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Monday, May 23, 2022

After defying a shock diagnosis, Kristie O’Hara continues to do the job she loves caring for Dorset cats

Kristie O’Hara was enjoying her role as a Cat Care Assistant at our Ferndown Homing Centre when she received the news that she had a melanoma, or aggressive form of skin cancer, in early 2021.

She received surgery and believed the cancer on her face had been removed but unfortunately it recurred later that year as a metastatic melanoma of the skin which cannot be cured but can be controlled with immunotherapy drugs.

brunette woman wearing blue Cats protection t-shirt next to brown-and-white tabby cat

Kristie, now aged 28, has been living with the lifetime diagnosis and was surprised to receive a nomination for Animal Charity Employee of the Year at this year’s Petplan & ADCH Animal Charity Awards which were held on 18 May. The awards recognise the remarkable work carried out by animal charities and not-for-profit organisations across the UK, Ireland and Channel Islands.

“I was amazed to receive the nomination,” said Kristie. “The reasons behind nominations are kept secret but I think it must be to do with my diagnosis. I now have to balance work and life with an ongoing regime of skin checks, immunotherapy drug treatment, blood tests and scans. I also had to come to terms with the fact that the diagnosis is for life.”

Despite the serious nature of the disease and potentially strong side effects of treatment, Kristie has remained determined not to let it hold her back. She refused to be signed off work for treatment, preferring to keep to the routine she knows and job she loves.

selfie of brunette woman wearing blue Cats Protection t-shirt with long-haired white Persian cat

“I still want to help the team and the cats at the centre in any way I can,” added Kristie. “My favourite parts of my job are still the same. I love health-checking cats when they first come in to find out what they have got going on as well as working with the less confident ones to bring them out of their shells.

“On the homing side of things, I enjoy the process of matching the right cat with the most suitable person and hearing how they have settled in their new home.

“I’ve been receiving treatment from the fantastic Dorset Cancer Centre and oncology team at Poole hospital for nine months now and currently have no evidence of disease, which is thanks to everything they do for people like me.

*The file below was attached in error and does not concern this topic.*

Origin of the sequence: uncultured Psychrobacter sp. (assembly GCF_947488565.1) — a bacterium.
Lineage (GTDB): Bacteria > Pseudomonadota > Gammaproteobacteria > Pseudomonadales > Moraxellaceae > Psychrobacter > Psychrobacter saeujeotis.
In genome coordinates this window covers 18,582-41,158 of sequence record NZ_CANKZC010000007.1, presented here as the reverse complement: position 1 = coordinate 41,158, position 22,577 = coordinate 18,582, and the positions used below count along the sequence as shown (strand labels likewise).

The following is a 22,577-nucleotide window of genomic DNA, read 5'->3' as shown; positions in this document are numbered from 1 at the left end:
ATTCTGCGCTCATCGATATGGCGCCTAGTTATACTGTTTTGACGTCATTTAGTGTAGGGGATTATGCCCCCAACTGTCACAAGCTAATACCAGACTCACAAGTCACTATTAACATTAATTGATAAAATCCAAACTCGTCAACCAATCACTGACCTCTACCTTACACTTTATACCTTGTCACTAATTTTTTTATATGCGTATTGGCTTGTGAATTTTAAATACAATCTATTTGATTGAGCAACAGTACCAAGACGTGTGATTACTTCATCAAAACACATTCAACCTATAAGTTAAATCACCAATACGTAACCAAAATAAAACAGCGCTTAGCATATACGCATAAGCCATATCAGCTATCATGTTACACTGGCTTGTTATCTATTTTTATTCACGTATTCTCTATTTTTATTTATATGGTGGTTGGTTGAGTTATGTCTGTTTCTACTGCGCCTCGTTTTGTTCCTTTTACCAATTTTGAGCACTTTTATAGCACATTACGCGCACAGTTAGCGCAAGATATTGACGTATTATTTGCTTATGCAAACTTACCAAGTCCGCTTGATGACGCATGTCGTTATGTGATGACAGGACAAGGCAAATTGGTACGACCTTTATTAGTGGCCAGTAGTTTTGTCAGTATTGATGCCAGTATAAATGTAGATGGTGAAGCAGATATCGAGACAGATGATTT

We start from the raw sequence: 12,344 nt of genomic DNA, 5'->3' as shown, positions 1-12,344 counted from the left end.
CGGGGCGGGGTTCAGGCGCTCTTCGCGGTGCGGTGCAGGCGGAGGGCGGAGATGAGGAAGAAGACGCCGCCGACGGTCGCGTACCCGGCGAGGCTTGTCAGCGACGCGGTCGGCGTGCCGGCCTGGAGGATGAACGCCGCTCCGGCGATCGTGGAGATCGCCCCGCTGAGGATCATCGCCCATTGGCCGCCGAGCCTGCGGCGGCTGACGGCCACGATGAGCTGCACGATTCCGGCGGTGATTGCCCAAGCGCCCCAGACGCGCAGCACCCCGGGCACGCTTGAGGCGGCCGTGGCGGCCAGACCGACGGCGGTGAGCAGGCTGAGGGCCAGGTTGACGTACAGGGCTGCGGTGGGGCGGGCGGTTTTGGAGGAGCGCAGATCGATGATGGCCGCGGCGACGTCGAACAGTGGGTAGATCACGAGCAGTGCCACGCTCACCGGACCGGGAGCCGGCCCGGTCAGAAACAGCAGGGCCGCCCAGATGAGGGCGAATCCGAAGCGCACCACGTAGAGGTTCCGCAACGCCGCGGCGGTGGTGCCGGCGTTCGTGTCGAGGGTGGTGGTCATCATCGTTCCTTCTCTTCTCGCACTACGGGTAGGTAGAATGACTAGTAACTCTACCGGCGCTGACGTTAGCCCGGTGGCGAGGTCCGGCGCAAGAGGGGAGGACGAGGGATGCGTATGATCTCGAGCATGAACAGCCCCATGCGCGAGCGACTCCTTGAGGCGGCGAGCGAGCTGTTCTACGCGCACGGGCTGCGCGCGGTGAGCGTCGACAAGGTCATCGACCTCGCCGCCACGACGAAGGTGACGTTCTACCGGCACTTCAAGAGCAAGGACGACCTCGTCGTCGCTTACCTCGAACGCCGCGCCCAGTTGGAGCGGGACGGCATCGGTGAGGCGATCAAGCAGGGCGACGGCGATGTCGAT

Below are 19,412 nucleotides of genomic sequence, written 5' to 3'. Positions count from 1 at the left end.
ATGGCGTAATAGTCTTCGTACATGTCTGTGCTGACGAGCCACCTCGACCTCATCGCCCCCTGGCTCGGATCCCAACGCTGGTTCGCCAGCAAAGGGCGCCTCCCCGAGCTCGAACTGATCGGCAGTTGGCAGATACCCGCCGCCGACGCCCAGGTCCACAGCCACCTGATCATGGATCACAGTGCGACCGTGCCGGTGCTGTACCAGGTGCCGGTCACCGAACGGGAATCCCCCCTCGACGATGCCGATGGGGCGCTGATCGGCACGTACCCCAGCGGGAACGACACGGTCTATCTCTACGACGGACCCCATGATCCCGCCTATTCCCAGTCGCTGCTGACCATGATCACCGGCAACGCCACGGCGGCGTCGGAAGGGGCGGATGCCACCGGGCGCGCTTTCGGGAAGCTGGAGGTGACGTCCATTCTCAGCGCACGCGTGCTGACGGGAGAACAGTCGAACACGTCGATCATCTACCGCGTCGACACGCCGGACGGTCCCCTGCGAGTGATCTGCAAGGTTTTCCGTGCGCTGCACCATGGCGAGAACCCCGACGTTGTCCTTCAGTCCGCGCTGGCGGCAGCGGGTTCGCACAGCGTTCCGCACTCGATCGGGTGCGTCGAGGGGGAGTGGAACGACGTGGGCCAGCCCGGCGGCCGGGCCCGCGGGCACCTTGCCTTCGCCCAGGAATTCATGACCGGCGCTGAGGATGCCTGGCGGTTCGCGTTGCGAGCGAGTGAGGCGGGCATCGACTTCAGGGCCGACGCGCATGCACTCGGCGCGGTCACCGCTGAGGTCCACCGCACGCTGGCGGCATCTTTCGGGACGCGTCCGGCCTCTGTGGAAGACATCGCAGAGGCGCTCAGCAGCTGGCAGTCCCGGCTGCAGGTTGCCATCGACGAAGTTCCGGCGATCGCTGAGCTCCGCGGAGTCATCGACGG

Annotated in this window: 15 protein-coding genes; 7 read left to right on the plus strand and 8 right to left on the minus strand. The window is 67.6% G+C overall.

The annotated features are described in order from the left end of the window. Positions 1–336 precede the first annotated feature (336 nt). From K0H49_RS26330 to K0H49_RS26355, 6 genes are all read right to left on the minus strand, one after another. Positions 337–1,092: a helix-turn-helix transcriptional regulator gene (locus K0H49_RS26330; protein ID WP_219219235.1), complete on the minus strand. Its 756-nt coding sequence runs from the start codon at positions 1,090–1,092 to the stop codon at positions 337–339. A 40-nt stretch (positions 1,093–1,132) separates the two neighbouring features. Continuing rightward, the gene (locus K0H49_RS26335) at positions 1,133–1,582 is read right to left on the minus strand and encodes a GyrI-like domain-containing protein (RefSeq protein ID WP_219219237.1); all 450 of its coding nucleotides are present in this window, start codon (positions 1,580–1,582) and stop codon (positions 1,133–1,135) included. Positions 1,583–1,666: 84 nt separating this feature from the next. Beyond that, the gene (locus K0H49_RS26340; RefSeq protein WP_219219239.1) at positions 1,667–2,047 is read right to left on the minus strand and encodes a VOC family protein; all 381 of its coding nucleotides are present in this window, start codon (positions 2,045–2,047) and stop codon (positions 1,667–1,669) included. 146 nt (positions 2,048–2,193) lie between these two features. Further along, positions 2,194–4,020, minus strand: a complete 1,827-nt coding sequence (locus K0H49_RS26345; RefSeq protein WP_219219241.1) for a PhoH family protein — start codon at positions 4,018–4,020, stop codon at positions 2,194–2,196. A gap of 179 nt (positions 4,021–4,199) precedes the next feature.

“I continue to stay positive for the future. After all, I am still doing exactly what I was doing before all of this started, I'm just now covered in factor 50 sun cream!

“It has changed my life and changed me as a person, but from when I was first diagnosed, I was determined that this was not going to break me or stop me doing the job I love. It was going to be the making of me, and it was.”
 
Kristie’s colleagues at the centre are quick to praise her upbeat approach to the disease and dedication to her role.

brunette woman wearing blue Cats Protection t-shirt next to brown-and-white tabby cat

“Although she plays it down, Kristie has been through such a lot and yet has remained amazingly stoic and philosophical about it all,” said Michele Hopper-Pay, Homing Centre Manager.

“Throughout her treatment she has never let it get her down, preferring instead to remain focused on enjoying the cat care role she loves so much. Her dedication to the cats has never wavered. It’s even more amazing when you consider this has been during a global pandemic, which has been challenging for everyone!

“Our team is very close-knit and we have all wanted to help support Kristie from the moment she first told us, and it has been truly inspirational to watch her focus on all the positives, choosing to take the experience as something to grow from, and with the outlook of continuing to live and love life.”  

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